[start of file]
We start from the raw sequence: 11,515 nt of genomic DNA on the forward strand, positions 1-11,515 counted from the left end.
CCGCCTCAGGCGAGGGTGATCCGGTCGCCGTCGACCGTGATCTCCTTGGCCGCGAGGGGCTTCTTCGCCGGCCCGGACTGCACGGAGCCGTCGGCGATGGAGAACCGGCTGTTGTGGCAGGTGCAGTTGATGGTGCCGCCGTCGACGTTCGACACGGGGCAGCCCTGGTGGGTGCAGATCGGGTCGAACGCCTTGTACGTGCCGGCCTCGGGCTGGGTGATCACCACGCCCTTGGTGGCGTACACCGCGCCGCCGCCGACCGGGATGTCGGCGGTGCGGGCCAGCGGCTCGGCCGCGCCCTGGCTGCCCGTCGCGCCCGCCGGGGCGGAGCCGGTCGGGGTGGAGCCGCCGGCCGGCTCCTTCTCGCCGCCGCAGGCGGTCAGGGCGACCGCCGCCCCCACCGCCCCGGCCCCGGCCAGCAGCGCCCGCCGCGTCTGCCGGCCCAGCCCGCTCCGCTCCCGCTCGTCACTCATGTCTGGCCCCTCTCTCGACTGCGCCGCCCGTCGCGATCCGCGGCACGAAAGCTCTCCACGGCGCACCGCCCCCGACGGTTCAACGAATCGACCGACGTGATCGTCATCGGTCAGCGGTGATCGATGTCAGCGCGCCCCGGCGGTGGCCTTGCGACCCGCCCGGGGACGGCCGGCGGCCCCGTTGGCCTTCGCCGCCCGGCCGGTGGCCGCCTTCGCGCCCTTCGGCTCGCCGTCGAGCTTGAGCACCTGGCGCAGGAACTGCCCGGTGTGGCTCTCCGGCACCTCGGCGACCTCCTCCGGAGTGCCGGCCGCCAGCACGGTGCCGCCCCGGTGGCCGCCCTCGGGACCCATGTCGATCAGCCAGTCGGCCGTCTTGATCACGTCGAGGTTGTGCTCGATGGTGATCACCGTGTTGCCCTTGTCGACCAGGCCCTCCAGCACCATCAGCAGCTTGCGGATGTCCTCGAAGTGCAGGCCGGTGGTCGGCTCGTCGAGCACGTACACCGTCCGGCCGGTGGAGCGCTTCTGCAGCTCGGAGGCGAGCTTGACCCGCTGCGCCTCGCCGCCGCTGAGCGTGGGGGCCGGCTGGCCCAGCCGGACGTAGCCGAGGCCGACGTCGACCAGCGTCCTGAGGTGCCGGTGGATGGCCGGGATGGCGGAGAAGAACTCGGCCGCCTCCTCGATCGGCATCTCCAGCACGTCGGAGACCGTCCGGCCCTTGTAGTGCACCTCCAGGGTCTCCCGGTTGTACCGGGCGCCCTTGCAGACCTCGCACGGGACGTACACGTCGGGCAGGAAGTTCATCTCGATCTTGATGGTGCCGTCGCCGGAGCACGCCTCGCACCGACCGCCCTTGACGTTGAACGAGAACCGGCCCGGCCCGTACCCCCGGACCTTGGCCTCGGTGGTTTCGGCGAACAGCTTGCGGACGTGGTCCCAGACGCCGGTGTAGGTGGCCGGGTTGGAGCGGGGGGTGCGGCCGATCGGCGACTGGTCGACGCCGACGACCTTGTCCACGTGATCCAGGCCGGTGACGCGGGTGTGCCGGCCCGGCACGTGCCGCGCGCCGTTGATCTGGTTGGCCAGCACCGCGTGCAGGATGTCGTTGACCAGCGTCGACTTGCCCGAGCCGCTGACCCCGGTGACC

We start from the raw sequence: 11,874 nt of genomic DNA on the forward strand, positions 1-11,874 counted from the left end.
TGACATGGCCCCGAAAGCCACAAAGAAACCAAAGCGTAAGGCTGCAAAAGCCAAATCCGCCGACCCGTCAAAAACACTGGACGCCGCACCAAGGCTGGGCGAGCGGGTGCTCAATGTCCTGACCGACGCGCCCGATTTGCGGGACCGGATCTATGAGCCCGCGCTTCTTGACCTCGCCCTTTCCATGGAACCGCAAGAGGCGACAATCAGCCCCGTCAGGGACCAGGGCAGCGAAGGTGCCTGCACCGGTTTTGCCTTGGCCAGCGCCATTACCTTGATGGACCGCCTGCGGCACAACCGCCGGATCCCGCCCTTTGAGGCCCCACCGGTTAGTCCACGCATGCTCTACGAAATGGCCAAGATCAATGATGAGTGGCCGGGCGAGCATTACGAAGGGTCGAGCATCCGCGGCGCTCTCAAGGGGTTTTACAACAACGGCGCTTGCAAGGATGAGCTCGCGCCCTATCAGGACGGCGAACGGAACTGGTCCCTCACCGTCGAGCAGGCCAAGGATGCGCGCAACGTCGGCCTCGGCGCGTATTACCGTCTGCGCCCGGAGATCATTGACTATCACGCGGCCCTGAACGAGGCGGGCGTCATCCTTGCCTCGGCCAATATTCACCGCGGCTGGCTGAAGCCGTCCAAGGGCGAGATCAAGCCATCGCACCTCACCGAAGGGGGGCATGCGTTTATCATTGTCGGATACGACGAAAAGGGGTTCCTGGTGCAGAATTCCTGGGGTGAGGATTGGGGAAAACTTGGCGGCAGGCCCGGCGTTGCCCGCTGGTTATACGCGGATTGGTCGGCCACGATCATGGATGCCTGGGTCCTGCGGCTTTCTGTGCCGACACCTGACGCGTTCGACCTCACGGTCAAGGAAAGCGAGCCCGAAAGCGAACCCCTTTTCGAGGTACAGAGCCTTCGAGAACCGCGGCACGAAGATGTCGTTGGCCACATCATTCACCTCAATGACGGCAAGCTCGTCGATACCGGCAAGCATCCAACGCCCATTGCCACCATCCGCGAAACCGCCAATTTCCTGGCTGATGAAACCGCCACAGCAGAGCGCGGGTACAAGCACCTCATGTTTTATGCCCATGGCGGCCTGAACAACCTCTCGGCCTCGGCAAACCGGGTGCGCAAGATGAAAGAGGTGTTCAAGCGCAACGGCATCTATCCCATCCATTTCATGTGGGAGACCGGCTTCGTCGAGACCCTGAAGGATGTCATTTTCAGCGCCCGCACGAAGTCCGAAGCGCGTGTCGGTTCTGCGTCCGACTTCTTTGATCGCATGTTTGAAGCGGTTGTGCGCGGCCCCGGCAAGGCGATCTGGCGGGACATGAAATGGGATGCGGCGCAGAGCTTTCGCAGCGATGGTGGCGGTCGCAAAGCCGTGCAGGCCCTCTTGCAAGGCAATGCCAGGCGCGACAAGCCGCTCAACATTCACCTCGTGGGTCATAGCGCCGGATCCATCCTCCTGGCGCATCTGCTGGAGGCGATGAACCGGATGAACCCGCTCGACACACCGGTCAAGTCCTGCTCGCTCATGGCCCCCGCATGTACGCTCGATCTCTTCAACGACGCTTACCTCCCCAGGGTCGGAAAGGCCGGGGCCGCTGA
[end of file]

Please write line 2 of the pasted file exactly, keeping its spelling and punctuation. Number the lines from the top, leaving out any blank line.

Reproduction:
CCGCCTCAGGCGAGGGTGATCCGGTCGCCGTCGACCGTGATCTCCTTGGCCGCGAGGGGCTTCTTCGCCGGCCCGGACTGCACGGAGCCGTCGGCGATGGAGAACCGGCTGTTGTGGCAGGTGCAGTTGATGGTGCCGCCGTCGACGTTCGACACGGGGCAGCCCTGGTGGGTGCAGATCGGGTCGAACGCCTTGTACGTGCCGGCCTCGGGCTGGGTGATCACCACGCCCTTGGTGGCGTACACCGCGCCGCCGCCGACCGGGATGTCGGCGGTGCGGGCCAGCGGCTCGGCCGCGCCCTGGCTGCCCGTCGCGCCCGCCGGGGCGGAGCCGGTCGGGGTGGAGCCGCCGGCCGGCTCCTTCTCGCCGCCGCAGGCGGTCAGGGCGACCGCCGCCCCCACCGCCCCGGCCCCGGCCAGCAGCGCCCGCCGCGTCTGCCGGCCCAGCCCGCTCCGCTCCCGCTCGTCACTCATGTCTGGCCCCTCTCTCGACTGCGCCGCCCGTCGCGATCCGCGGCACGAAAGCTCTCCACGGCGCACCGCCCCCGACGGTTCAACGAATCGACCGACGTGATCGTCATCGGTCAGCGGTGATCGATGTCAGCGCGCCCCGGCGGTGGCCTTGCGACCCGCCCGGGGACGGCCGGCGGCCCCGTTGGCCTTCGCCGCCCGGCCGGTGGCCGCCTTCGCGCCCTTCGGCTCGCCGTCGAGCTTGAGCACCTGGCGCAGGAACTGCCCGGTGTGGCTCTCCGGCACCTCGGCGACCTCCTCCGGAGTGCCGGCCGCCAGCACGGTGCCGCCCCGGTGGCCGCCCTCGGGACCCATGTCGATCAGCCAGTCGGCCGTCTTGATCACGTCGAGGTTGTGCTCGATGGTGATCACCGTGTTGCCCTTGTCGACCAGGCCCTCCAGCACCATCAGCAGCTTGCGGATGTCCTCGAAGTGCAGGCCGGTGGTCGGCTCGTCGAGCACGTACACCGTCCGGCCGGTGGAGCGCTTCTGCAGCTCGGAGGCGAGCTTGACCCGCTGCGCCTCGCCGCCGCTGAGCGTGGGGGCCGGCTGGCCCAGCCGGACGTAGCCGAGGCCGACGTCGACCAGCGTCCTGAGGTGCCGGTGGATGGCCGGGATGGCGGAGAAGAACTCGGCCGCCTCCTCGATCGGCATCTCCAGCACGTCGGAGACCGTCCGGCCCTTGTAGTGCACCTCCAGGGTCTCCCGGTTGTACCGGGCGCCCTTGCAGACCTCGCACGGGACGTACACGTCGGGCAGGAAGTTCATCTCGATCTTGATGGTGCCGTCGCCGGAGCACGCCTCGCACCGACCGCCCTTGACGTTGAACGAGAACCGGCCCGGCCCGTACCCCCGGACCTTGGCCTCGGTGGTTTCGGCGAACAGCTTGCGGACGTGGTCCCAGACGCCGGTGTAGGTGGCCGGGTTGGAGCGGGGGGTGCGGCCGATCGGCGACTGGTCGACGCCGACGACCTTGTCCACGTGATCCAGGCCGGTGACGCGGGTGTGCCGGCCCGGCACGTGCCGCGCGCCGTTGATCTGGTTGGCCAGCACCGCGTGCAGGATGTCGTTGACCAGCGTCGACTTGCCCGAGCCGCTGACCCCGGTGACC